First, let me share my simple-minded distinction between a related pair, sales and marketing. Sales lets you buy something you already want, while marketing makes you want something you didn't use to want (so that you'll go on to buy it). It makes sense that they go together. A door-to-door salesperson typically has to do both. But in a larger corporation they are generally separate groups of people.
But sales and service? In my experience any corporation that combines these does a disservice to the customer. And the more closely they are combined, the worse the service.
When you buy something, chances are it won't work so well after a time. Then you get it serviced. Car dealerships are one example. But if you go to the same place you bought your last car to get it serviced, chances are you'll walk through the showroom and, what the heck, just buy a new one. At least that seems to be the corporate strategy.
At least a car dealership doesn't have the very same person doing both the service and the sales.
For example, consider a local phone company, Quirkiest*, where when you call to get service, they seem to feel they have to sell you something else. The problem is that it's the same person--the one who is supposed to be serving you--who is rewarded for how well they sell you something else.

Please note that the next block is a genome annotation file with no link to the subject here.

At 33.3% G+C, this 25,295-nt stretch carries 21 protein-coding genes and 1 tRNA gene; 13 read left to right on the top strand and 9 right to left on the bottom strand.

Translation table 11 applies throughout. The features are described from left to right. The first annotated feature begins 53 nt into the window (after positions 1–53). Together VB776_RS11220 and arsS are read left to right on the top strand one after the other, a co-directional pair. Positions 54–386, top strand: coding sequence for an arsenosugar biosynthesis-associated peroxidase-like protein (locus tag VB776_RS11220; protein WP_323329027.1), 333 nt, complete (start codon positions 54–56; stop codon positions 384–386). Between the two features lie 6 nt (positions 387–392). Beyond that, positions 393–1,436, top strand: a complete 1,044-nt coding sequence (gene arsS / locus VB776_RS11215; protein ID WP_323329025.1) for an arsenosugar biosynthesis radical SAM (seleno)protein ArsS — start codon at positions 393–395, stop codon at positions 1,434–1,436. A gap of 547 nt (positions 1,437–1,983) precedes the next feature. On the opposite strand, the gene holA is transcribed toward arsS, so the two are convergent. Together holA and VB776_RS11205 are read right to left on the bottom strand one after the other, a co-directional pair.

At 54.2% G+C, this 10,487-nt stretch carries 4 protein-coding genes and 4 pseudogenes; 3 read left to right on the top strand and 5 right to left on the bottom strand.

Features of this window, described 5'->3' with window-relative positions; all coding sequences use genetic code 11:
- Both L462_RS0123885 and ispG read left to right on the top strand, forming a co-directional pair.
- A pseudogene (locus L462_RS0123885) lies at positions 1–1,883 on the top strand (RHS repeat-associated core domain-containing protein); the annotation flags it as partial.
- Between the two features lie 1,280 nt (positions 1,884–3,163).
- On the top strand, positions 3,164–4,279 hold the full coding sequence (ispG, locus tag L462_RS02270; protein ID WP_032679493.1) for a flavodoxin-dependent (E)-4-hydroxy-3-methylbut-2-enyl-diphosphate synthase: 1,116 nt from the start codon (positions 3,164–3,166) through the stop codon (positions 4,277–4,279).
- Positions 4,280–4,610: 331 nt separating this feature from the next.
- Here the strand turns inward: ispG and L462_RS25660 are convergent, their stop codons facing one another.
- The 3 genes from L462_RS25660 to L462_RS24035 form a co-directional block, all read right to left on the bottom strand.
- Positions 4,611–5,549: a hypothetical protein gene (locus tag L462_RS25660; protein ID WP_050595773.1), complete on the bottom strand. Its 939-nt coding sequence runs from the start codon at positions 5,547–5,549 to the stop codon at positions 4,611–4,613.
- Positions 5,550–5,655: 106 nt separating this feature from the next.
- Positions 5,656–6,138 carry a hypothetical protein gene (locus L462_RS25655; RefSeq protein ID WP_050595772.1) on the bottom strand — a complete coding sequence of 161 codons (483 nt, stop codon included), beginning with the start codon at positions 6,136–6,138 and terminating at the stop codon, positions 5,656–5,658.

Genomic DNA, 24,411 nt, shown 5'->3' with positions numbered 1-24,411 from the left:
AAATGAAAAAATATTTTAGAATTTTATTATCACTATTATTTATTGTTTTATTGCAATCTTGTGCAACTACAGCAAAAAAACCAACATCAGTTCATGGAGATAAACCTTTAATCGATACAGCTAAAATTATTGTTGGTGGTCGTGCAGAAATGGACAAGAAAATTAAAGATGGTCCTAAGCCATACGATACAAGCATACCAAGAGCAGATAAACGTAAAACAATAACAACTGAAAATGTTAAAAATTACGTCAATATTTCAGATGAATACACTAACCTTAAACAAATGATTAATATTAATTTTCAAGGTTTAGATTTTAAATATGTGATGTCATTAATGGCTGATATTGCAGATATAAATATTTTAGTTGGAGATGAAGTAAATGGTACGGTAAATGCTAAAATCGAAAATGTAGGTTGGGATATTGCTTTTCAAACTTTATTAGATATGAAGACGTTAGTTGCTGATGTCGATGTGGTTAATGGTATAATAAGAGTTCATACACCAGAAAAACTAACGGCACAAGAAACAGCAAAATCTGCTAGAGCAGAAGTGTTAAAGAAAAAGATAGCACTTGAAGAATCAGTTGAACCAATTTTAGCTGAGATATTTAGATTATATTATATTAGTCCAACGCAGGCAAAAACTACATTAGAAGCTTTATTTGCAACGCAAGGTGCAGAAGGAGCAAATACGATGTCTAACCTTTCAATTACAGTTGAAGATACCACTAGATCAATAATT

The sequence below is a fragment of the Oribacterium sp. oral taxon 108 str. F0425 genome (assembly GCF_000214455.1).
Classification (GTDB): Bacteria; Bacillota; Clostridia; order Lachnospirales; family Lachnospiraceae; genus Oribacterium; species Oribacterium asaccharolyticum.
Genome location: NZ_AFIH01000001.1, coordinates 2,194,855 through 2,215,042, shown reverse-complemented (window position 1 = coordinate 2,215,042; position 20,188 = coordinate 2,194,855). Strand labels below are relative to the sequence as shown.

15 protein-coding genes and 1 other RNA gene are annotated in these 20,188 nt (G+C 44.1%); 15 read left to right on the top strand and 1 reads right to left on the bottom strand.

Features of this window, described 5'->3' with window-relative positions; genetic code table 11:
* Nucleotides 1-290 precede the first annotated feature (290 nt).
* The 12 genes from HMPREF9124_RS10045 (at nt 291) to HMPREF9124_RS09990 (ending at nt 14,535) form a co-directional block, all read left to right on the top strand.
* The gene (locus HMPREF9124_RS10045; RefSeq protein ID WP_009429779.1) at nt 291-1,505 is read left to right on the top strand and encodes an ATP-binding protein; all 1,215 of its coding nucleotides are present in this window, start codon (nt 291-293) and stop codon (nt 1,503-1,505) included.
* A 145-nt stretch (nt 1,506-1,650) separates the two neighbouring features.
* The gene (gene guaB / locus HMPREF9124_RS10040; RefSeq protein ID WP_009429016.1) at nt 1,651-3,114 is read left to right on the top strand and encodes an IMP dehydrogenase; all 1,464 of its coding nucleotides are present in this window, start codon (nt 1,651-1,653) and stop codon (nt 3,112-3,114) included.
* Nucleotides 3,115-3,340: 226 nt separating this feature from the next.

A couple years ago we called to prepare for a move. Then, when the move was delayed, we called to cancel. The "service" we got, as we found out a couple months later, was that we had been "sold" an expensive internet package (huh? that never even came up). So, when we finally did make the move, there were two bills waiting for service that we never even got because we weren't there yet. We got them to reverse most of it, but not without a fight. Come on! We wanted service, we called the service number, but we got sales.
We no longer do business with that company, but get our phone service from Skype. Great service and low-pressure sales (it's there if you want it).
Or what about Clawfoot* Door Sales? Actually, the name says it all, really. It turns out that all they really do is sell the doors. When the doors don't work, and you communicate that you really did expect them to work, they send out someone who isn't competent to make them work (and doesn't) and charge you anyway for the service call.
The best bet will be to get (and pay for) another company to come in and actually make them work. Which is my point, really, that sales and service ought to be kept separate. Caveat emptor --you've been warned.
*names changed to protect an innocent.